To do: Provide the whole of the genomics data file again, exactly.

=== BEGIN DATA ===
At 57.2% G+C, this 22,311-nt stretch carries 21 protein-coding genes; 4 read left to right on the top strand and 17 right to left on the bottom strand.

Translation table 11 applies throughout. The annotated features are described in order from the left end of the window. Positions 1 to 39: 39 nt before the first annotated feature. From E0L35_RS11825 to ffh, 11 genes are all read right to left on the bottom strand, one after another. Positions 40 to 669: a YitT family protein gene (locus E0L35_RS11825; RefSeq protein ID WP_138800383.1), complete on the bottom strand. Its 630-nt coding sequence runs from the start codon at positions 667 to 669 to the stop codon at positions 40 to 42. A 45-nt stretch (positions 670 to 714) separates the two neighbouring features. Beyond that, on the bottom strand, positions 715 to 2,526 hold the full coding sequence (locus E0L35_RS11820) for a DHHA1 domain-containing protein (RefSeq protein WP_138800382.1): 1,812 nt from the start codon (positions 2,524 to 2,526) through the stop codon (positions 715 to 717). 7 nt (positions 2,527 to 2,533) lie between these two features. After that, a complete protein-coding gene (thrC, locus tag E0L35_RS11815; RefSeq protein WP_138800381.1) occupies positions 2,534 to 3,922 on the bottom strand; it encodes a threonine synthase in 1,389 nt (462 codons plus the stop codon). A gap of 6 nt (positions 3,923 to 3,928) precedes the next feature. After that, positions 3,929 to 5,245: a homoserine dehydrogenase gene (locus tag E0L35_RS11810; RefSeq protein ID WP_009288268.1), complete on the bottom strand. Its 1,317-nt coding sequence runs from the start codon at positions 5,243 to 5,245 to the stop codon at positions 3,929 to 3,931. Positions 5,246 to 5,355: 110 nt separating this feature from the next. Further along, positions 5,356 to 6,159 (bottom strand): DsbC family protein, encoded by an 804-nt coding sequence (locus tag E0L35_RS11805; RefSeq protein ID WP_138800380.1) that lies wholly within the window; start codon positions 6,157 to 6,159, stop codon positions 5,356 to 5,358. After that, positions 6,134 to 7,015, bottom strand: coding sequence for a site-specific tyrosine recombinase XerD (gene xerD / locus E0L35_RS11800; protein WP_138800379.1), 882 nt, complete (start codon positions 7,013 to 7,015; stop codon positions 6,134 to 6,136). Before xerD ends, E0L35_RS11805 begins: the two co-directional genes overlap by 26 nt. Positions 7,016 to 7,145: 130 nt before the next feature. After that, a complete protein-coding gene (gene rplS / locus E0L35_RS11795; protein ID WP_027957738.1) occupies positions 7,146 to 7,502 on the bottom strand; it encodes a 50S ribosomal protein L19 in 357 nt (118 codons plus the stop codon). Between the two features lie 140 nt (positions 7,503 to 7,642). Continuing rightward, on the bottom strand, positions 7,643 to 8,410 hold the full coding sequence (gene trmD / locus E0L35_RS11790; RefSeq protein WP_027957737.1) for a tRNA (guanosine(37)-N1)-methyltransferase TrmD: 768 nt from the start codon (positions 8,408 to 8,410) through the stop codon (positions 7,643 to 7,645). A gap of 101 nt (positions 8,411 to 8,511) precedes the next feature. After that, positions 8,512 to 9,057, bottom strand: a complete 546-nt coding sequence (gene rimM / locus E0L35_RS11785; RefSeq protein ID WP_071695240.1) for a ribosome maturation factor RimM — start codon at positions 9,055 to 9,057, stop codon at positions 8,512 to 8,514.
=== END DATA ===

At 57.2% G+C, this 22,311-nt stretch carries 21 protein-coding genes; 4 read left to right on the top strand and 17 right to left on the bottom strand.

Translation table 11 applies throughout. The annotated features are described in order from the left end of the window. Positions 1 to 39: 39 nt before the first annotated feature. From E0L35_RS11825 to ffh, 11 genes are all read right to left on the bottom strand, one after another. Positions 40 to 669: a YitT family protein gene (locus E0L35_RS11825; RefSeq protein ID WP_138800383.1), complete on the bottom strand. Its 630-nt coding sequence runs from the start codon at positions 667 to 669 to the stop codon at positions 40 to 42. A 45-nt stretch (positions 670 to 714) separates the two neighbouring features. Beyond that, on the bottom strand, positions 715 to 2,526 hold the full coding sequence (locus E0L35_RS11820) for a DHHA1 domain-containing protein (RefSeq protein WP_138800382.1): 1,812 nt from the start codon (positions 2,524 to 2,526) through the stop codon (positions 715 to 717). 7 nt (positions 2,527 to 2,533) lie between these two features. After that, a complete protein-coding gene (thrC, locus tag E0L35_RS11815; RefSeq protein WP_138800381.1) occupies positions 2,534 to 3,922 on the bottom strand; it encodes a threonine synthase in 1,389 nt (462 codons plus the stop codon). A gap of 6 nt (positions 3,923 to 3,928) precedes the next feature. After that, positions 3,929 to 5,245: a homoserine dehydrogenase gene (locus tag E0L35_RS11810; RefSeq protein ID WP_009288268.1), complete on the bottom strand. Its 1,317-nt coding sequence runs from the start codon at positions 5,243 to 5,245 to the stop codon at positions 3,929 to 3,931. Positions 5,246 to 5,355: 110 nt separating this feature from the next. Further along, positions 5,356 to 6,159 (bottom strand): DsbC family protein, encoded by an 804-nt coding sequence (locus tag E0L35_RS11805; RefSeq protein ID WP_138800380.1) that lies wholly within the window; start codon positions 6,157 to 6,159, stop codon positions 5,356 to 5,358. After that, positions 6,134 to 7,015, bottom strand: coding sequence for a site-specific tyrosine recombinase XerD (gene xerD / locus E0L35_RS11800; protein WP_138800379.1), 882 nt, complete (start codon positions 7,013 to 7,015; stop codon positions 6,134 to 6,136). Before xerD ends, E0L35_RS11805 begins: the two co-directional genes overlap by 26 nt. Positions 7,016 to 7,145: 130 nt before the next feature. After that, a complete protein-coding gene (gene rplS / locus E0L35_RS11795; protein ID WP_027957738.1) occupies positions 7,146 to 7,502 on the bottom strand; it encodes a 50S ribosomal protein L19 in 357 nt (118 codons plus the stop codon). Between the two features lie 140 nt (positions 7,503 to 7,642). Continuing rightward, on the bottom strand, positions 7,643 to 8,410 hold the full coding sequence (gene trmD / locus E0L35_RS11790; RefSeq protein WP_027957737.1) for a tRNA (guanosine(37)-N1)-methyltransferase TrmD: 768 nt from the start codon (positions 8,408 to 8,410) through the stop codon (positions 7,643 to 7,645). A gap of 101 nt (positions 8,411 to 8,511) precedes the next feature. After that, positions 8,512 to 9,057, bottom strand: a complete 546-nt coding sequence (gene rimM / locus E0L35_RS11785; RefSeq protein ID WP_071695240.1) for a ribosome maturation factor RimM — start codon at positions 9,055 to 9,057, stop codon at positions 8,512 to 8,514.